Robert W. Sonsten, Plaintiff-appellant, v. Jose Moreno; Earl Jackson; Max Munoz; Richard Smith;bill Eddings; Alvaro Reynoso; Sam Dickerson,defendants-appellees, 116 F.3d 1486 (9th Cir. 1997)Annotate this Case
Appeal from the United States District Court for the Northern District of California, No. CV-95-01941-MHP; Marilyn H. Patel, District Judge, Presiding.
Before: GOODWIN, SCHROEDER, and TASHIMA, Circuit Judges.
Robert W. Sonsten appeals pro se the district court's summary judgment for Jose Moreno and other officers and members of Laborers Union Local No. 304 ("Union") in Sonsten's action, alleging violations of the Labor-Management Reporting and Disclosure Act of 1959 ("LMRDA"), as amended, 29 U.S.C. §§ 401-531. We have jurisdiction pursuant to 28 U.S.C. § 1291. We review de novo a district court's grant of summary judgment, see Bagdadi v. Nazar, 84 F.3d 1194, 1197 (9th Cir. 1996), and we affirm.
Sonsten filed this action, pursuant to Title V of the LMRDA,1 prior to a union election in which Moreno defeated him for the office of Business Manager. He alleged that defendants breached their fiduciary duty and violated the LMRDA by denying him access to membership lists, setting union officers' salaries, selecting election judges, nominating candidates, and combining union offices. He further claimed that the LMRDA, as applied, violates the First Amendment. The district court granted summary judgment to defendants on all claims.
For the reasons stated in the district court's order filed August 14, 1996, we affirm.2
To the extent Sonsten contends that the district court erred by granting sumary judgment without a hearing, his contention lacks merit. While a district court should not grant summary judgment motions without a hearing if the nonmoving party requests oral argument, failure to conduct a hearing is reversible error only if there is a showing of prejudice. See Lake at Las Vegas Investors Group, Inc. v. Pacific Malibu Development Corp., 933 F.2d 724, 728-29 (9th Cir. 1991). Because Sonsten never requested oral argument, even after the district court made it clear that it intended to proceed without a hearing, the district court thoroughly considered Sonsten's contentions, and Sonsten failed to show prejudice, the district court did not err by granting summary judgment without a hearing. See id.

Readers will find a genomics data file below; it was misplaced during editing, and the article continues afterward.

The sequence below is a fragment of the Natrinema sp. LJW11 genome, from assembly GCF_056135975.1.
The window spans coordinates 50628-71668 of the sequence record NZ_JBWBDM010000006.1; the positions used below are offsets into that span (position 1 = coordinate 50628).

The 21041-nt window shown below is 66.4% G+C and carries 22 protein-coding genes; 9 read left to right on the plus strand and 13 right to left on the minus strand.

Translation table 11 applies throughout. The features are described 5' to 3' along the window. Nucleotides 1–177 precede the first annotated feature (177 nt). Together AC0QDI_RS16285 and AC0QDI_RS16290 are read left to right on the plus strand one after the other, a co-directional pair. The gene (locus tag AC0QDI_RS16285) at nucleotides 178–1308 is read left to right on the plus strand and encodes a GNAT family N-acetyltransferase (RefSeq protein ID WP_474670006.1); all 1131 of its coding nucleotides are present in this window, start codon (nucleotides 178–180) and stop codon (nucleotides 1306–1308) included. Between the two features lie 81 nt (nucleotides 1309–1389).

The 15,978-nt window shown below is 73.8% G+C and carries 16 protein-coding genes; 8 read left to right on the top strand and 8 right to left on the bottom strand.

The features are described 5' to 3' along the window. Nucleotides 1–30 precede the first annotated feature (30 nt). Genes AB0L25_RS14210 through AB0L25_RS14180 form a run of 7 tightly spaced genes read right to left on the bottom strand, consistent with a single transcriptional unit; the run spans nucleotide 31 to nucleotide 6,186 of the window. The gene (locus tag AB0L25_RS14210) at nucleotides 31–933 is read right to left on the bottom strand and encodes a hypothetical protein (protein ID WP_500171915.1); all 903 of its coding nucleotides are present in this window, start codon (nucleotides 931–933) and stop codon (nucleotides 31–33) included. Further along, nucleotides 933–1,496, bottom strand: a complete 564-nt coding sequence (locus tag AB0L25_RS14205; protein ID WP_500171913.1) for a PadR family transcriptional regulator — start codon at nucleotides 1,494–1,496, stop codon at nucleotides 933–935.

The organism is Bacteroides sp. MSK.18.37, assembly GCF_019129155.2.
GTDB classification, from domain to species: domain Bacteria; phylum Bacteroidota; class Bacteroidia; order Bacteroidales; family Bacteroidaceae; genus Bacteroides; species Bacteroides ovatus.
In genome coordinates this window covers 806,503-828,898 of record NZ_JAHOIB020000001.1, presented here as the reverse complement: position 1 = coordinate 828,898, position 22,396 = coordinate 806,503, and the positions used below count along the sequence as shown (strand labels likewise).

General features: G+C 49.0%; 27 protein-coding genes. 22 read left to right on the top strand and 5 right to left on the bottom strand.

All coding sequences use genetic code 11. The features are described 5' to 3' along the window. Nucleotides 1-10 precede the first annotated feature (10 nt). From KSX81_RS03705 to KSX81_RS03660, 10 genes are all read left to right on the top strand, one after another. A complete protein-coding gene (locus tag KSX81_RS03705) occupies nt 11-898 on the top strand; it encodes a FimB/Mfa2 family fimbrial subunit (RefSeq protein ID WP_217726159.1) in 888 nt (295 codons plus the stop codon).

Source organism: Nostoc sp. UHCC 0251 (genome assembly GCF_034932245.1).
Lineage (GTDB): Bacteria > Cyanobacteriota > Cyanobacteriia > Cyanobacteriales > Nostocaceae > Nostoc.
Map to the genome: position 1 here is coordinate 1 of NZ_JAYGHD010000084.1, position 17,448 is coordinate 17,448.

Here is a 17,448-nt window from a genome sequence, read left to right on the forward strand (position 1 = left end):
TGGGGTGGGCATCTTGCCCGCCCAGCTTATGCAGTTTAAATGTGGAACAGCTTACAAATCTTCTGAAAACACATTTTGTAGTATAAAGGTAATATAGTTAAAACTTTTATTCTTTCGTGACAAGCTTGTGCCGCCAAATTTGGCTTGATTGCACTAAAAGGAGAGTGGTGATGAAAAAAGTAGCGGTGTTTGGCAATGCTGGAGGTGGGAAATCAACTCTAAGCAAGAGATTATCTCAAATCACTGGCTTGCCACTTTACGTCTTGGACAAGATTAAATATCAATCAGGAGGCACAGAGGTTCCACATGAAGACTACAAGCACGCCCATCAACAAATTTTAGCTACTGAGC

Appellees have moved for costs and sanctions under 28 U.S.C. § 1927, contending that Sonsten frivolously appealed the district court's refusal to sanction defendants. While this court has discretion to impose sanctions for bringing a frivolous appeal, even where a litigant is pro se, see Urban v. Commissioner, 964 F.2d 888, 890 (9th Cir. 1992) (per curiam), we do not impose sanctions lightly since an appeal that lacks merit is not always frivolous, see Grimes v. Commissioner, 806 F.2d 1451, 1454 (9th Cir. 1986) (per curiam). Although Sonsten's arguments are clearly without merit, we decline to award costs and sanctions.
The panel unanimously finds this case suitable for decision without oral argument. See Fed. R. App. P. 34(a); 9th Cir. R. 34-4
This disposition is not appropriate for publication and may not be cited to or by the courts of this circuit except as provided by 9th Cir. R. 36-3
We note that although Title V, and 501 in particular, has been interpreted "to apply to fiduciary responsibilities of union officials, agents, and representatives, in any area of their authority. [This] does not mean that courts have power to intervene in intra-union affairs at slight provocation or on any invitation. Rather ... judicial interference should be undertaken only with great reluctance." Stelling v. International Brotherhood of Elec. Workers Local Union No. 1547, 587 F.2d 1379, 1387 (9th Cir. 1978) (citation omitted) (noting that an allegation that union officials denied membership the right to vote was sufficient assertion of a breach of trust to invoke 501 jurisdiction)
Contrary to Sonsten's contention, the district court's summary judgment is not barred by res judicata. Judge Legge's prior decision merely granted Sonsten's application to proceed in litigation pursuant to the good-cause requirement of 29 U.S.C. 501(b). See Fed. R. Civ. P. 54(b); Horner v. Ferron, 362 F.2d 224, 229-30 (9th Cir. 1966)